And the best way to say nothing at all? As our dear Master Alex has said, be an exemplar of one’s faith – not a templar, as many would like to choose. However, if there is one thing that needs to be said to our lovable trolls, it is this: “Jesus loves you.” Say it loud. Say it proud. Say it often, especially when the troll tries to use said weapon against you. Their limited brain capacities can only hold up for so long and the fake intelligence they initially use will eventually wear off and their true natures will be revealed.

    Venture forth and falter not, brave adventurers! Sally forth once more into the breach …………… or something to that effect.


    In all seriousness (an in part, translation to the above), you are quite right, Alex. There is no point in a debate when there are no “real” facts to begin with. When “the other side” brings this up, all they want is a fight. Don’t give it to them. Anything that we can say in “Christianese” can and will be twisted and thrown right back at us.

    There is a danger to living that “exemplary life,” however – they can see that as ammunition to call said people “perfectionists” and “condescending.” I may be so bold as to postulate that, in order to counter these misguided attacks, a balance may be maintained. Live the life that Christ had led but maintain oneself as an agent of the transitional steps to show people how it can be done at the same time.

    The part of one’s testimony that will be the most responsive will be that time when one went from “sinner” to “saint” through the act of faith in accepting Christ’s sacrifice. Here’s the key to this theory: we STILL make mistakes which make us sinners and we STILL constantly accept the sacrifice for forgiveness to make us saints on a daily basis. If a “troll” calls us a “perfectionist,” confess one’s mistakes right then and there to said “troll” (but after confessing them to God). Other than that, one still strives for that godly life that we are all called to live; give them nothing to throw back in our collective face.

    I know that it seems simplistic (and maybe even contrary to how one perceives the “Christian life” to be) and it still needs ironing out, but what say you?

  3. Well, I don’t know that living like Christ is like being a perfectionist. Yes, we strive toward the goal, but we’ll never be perfect (at least not in our current state) – it’s noteworthy that although Jesus was perfect, he hung out with the “scum” of the time. Not that we should purpose ourselves to find “scummy people” but as Jesus said, he didn’t come for the healthy, but for the sick. Loving people leaves a bigger impact than wearing a mask of perfection.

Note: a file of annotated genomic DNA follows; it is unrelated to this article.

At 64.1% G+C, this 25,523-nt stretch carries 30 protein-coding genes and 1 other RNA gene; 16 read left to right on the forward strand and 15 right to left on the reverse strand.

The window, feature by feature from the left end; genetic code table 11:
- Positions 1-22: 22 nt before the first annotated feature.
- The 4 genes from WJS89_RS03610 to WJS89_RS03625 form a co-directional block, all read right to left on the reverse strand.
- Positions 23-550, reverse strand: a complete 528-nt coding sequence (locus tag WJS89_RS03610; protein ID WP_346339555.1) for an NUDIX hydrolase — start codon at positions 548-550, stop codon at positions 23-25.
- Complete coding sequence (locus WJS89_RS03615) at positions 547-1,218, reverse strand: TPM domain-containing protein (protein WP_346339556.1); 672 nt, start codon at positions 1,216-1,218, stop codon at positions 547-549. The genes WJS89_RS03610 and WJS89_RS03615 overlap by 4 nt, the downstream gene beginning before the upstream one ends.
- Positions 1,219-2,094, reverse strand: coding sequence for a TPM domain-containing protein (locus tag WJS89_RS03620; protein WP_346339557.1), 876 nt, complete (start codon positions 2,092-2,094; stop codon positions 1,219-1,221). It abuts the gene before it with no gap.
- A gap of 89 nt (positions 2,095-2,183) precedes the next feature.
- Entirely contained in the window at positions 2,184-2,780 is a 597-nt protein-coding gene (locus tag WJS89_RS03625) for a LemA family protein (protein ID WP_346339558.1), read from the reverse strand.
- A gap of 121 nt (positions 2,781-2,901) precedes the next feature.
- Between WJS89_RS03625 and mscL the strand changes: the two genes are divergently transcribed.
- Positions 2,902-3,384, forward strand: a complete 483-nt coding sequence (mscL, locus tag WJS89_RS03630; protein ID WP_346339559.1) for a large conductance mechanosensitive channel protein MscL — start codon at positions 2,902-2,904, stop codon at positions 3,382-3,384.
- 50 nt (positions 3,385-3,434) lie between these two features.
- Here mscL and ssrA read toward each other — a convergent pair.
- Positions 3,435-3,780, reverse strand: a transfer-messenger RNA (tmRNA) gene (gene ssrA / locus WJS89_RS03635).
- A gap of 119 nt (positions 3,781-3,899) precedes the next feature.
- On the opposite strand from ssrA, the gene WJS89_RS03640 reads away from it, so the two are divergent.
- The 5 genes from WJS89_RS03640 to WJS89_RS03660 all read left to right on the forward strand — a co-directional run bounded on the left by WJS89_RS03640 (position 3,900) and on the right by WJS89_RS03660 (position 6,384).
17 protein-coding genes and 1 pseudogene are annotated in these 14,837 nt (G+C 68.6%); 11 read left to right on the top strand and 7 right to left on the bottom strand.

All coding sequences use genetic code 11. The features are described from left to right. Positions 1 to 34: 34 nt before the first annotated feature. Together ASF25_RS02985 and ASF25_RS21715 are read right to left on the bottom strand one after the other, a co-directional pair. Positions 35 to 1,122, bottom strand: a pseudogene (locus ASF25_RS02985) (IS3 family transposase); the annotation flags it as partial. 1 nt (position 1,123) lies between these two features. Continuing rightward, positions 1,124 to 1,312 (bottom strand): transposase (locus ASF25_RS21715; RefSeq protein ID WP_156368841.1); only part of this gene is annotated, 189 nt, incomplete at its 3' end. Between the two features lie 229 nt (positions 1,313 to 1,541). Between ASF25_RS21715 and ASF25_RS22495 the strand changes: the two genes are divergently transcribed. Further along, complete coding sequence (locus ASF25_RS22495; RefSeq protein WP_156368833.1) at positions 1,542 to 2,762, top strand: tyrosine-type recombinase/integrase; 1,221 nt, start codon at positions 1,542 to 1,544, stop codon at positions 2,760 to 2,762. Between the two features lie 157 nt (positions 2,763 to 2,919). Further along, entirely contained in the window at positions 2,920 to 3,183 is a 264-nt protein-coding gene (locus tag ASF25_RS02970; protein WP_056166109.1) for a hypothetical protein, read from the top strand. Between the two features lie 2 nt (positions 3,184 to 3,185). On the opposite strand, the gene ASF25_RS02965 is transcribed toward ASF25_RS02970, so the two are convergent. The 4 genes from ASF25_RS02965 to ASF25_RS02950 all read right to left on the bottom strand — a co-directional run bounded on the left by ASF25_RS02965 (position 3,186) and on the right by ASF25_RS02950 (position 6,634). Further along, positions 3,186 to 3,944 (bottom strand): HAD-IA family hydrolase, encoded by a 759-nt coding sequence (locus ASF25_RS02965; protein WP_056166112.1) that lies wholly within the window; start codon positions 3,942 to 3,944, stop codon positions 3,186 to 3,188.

Otherwise, I completely agree with you.
    Thanks for the reply!

  4. A Culturalist Presbyterian :
    Pre-evangelism (discussing world views and their implications) with secular people is essential.

    “Discussion,” yes. “Debate,” no. A discussion turns into a debate once insults, or “fire” and “flames,” are used. A discussion is assumed to be engaged for the undertaking of understanding. A debate, as I mentioned earlier, is strictly for the purpose of a fight. It goes from a “tell me about the grass on your side of the fence” attitude to one that is more akin to “my way or the highway” or even a “supremacist” one. Once you smell gasoline, shut down right away. No words nor art of persuasion will get someone in that mindframe to move away from it.

  5. It’s funny; some atheists say the same thing of trying to convince believers. But some atheists do convert, and some believers do eventually leave their faith. And even if no one changes sides, productive dialogue can happen. It’s not easy for either side but with some effort it’s possible.

    As for atheists all being pugilistic and argumentative, be careful not to paint us all with too broad a brush. Some of us are doing our best to extend the same courtesy to you.

    1. I appreciate your input. I’m just speaking from my experience and definitely not painting all Atheists with the argumentative brush. If there can be good dialoge discussing the existance of God between Christians (or other religions who believe in a god) and Atheists, then awesome, but like Bright Man said, if it ends up just being an argument, then it’s better to just end the conversation. Fighting fire with fire just burns everyone.